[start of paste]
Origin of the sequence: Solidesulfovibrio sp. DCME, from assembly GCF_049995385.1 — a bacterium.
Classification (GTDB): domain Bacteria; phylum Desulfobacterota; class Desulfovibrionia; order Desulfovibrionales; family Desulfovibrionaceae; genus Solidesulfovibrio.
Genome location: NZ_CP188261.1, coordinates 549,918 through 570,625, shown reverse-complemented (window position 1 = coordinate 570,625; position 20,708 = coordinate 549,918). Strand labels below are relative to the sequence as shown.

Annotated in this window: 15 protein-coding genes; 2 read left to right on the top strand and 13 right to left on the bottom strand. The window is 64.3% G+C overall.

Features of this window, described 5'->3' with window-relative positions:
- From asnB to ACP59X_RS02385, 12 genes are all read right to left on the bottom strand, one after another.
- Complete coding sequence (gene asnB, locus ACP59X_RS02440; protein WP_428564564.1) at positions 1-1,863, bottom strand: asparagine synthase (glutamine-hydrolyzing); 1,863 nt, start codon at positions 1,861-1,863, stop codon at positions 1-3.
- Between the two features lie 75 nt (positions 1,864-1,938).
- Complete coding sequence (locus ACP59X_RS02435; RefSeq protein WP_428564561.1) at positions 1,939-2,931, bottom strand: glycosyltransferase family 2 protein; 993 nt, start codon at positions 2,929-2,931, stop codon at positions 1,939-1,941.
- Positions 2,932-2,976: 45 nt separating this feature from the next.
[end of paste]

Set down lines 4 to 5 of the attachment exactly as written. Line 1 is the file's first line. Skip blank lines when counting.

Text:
Annotated in this window: 15 protein-coding genes; 2 read left to right on the top strand and 13 right to left on the bottom strand. The window is 64.3% G+C overall.

Features of this window, described 5'->3' with window-relative positions: